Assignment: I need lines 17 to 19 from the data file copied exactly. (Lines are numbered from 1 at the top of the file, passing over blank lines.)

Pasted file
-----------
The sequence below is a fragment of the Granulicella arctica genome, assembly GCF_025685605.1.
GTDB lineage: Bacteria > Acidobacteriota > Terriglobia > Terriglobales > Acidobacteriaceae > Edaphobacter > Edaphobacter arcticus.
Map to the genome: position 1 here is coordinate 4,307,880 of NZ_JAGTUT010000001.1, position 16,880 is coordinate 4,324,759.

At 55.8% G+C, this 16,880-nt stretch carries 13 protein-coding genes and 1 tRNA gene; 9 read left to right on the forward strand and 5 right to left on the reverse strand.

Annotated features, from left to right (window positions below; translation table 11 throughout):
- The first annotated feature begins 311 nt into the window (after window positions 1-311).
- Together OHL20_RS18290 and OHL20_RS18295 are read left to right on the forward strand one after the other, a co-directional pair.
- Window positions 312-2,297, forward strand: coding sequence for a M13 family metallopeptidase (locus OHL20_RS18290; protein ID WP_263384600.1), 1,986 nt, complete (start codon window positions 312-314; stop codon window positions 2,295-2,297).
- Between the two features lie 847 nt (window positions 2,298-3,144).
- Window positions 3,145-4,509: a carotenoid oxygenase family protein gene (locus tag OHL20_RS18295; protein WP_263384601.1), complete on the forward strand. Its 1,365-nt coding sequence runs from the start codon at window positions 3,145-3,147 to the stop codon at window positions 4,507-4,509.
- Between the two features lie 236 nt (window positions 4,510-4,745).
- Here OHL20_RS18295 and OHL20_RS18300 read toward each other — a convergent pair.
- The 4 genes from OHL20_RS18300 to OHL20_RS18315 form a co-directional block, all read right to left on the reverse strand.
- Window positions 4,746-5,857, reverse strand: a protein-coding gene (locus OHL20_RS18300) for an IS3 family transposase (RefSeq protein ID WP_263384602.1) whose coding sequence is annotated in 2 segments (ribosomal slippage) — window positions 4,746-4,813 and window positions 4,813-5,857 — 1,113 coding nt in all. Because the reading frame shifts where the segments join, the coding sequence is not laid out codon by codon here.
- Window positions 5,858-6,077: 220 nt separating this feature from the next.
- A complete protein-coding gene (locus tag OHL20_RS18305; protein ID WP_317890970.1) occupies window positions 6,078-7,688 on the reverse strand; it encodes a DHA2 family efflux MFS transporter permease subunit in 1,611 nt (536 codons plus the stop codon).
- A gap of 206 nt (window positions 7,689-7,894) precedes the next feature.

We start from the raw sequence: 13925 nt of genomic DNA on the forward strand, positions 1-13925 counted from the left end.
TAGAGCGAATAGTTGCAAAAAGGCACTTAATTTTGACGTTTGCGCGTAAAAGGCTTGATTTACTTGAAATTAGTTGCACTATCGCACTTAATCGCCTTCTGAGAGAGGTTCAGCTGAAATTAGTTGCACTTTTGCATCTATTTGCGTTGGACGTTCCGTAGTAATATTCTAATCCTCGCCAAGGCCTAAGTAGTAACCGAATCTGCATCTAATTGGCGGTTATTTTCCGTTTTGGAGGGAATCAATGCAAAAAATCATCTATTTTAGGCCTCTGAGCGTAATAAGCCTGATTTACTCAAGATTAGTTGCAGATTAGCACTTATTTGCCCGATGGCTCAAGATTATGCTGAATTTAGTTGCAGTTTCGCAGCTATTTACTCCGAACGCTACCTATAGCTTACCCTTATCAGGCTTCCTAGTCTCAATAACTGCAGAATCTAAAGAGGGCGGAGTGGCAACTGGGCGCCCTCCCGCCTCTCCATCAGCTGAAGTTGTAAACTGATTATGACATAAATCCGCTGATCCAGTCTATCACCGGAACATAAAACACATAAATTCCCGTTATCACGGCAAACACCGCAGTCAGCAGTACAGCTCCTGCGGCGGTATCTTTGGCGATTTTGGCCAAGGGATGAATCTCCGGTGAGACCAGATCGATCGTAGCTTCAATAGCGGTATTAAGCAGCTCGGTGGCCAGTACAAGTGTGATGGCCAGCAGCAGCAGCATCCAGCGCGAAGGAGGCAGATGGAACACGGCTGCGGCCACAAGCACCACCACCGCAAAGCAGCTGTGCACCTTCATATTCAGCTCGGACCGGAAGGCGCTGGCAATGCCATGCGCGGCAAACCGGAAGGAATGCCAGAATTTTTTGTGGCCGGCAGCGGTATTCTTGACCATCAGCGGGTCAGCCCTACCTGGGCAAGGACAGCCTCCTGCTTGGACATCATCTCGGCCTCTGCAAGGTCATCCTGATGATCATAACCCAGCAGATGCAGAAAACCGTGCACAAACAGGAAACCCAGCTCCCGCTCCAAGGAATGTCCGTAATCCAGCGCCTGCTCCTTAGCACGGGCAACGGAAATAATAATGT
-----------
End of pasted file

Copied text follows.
- A gap of 206 nt (window positions 7,689-7,894) precedes the next feature.

We start from the raw sequence: 13925 nt of genomic DNA on the forward strand, positions 1-13925 counted from the left end.
TAGAGCGAATAGTTGCAAAAAGGCACTTAATTTTGACGTTTGCGCGTAAAAGGCTTGATTTACTTGAAATTAGTTGCACTATCGCACTTAATCGCCTTCTGAGAGAGGTTCAGCTGAAATTAGTTGCACTTTTGCATCTATTTGCGTTGGACGTTCCGTAGTAATATTCTAATCCTCGCCAAGGCCTAAGTAGTAACCGAATCTGCATCTAATTGGCGGTTATTTTCCGTTTTGGAGGGAATCAATGCAAAAAATCATCTATTTTAGGCCTCTGAGCGTAATAAGCCTGATTTACTCAAGATTAGTTGCAGATTAGCACTTATTTGCCCGATGGCTCAAGATTATGCTGAATTTAGTTGCAGTTTCGCAGCTATTTACTCCGAACGCTACCTATAGCTTACCCTTATCAGGCTTCCTAGTCTCAATAACTGCAGAATCTAAAGAGGGCGGAGTGGCAACTGGGCGCCCTCCCGCCTCTCCATCAGCTGAAGTTGTAAACTGATTATGACATAAATCCGCTGATCCAGTCTATCACCGGAACATAAAACACATAAATTCCCGTTATCACGGCAAACACCGCAGTCAGCAGTACAGCTCCTGCGGCGGTATCTTTGGCGATTTTGGCCAAGGGATGAATCTCCGGTGAGACCAGATCGATCGTAGCTTCAATAGCGGTATTAAGCAGCTCGGTGGCCAGTACAAGTGTGATGGCCAGCAGCAGCAGCATCCAGCGCGAAGGAGGCAGATGGAACACGGCTGCGGCCACAAGCACCACCACCGCAAAGCAGCTGTGCACCTTCATATTCAGCTCGGACCGGAAGGCGCTGGCAATGCCATGCGCGGCAAACCGGAAGGAATGCCAGAATTTTTTGTGGCCGGCAGCGGTATTCTTGACCATCAGCGGGTCAGCCCTACCTGGGCAAGGACAGCCTCCTGCTTGGACATCATCTCGGCCTCTGCAAGGTCATCCTGATGATCATAACCCAGCAGATGCAGAAAACCGTGCACAAACAGGAAACCCAGCTCCCGCTCCAAGGAATGTCCGTAATCCAGCGCCTGCTCCTTAGCACGGGCAACGGAAATAATAATGT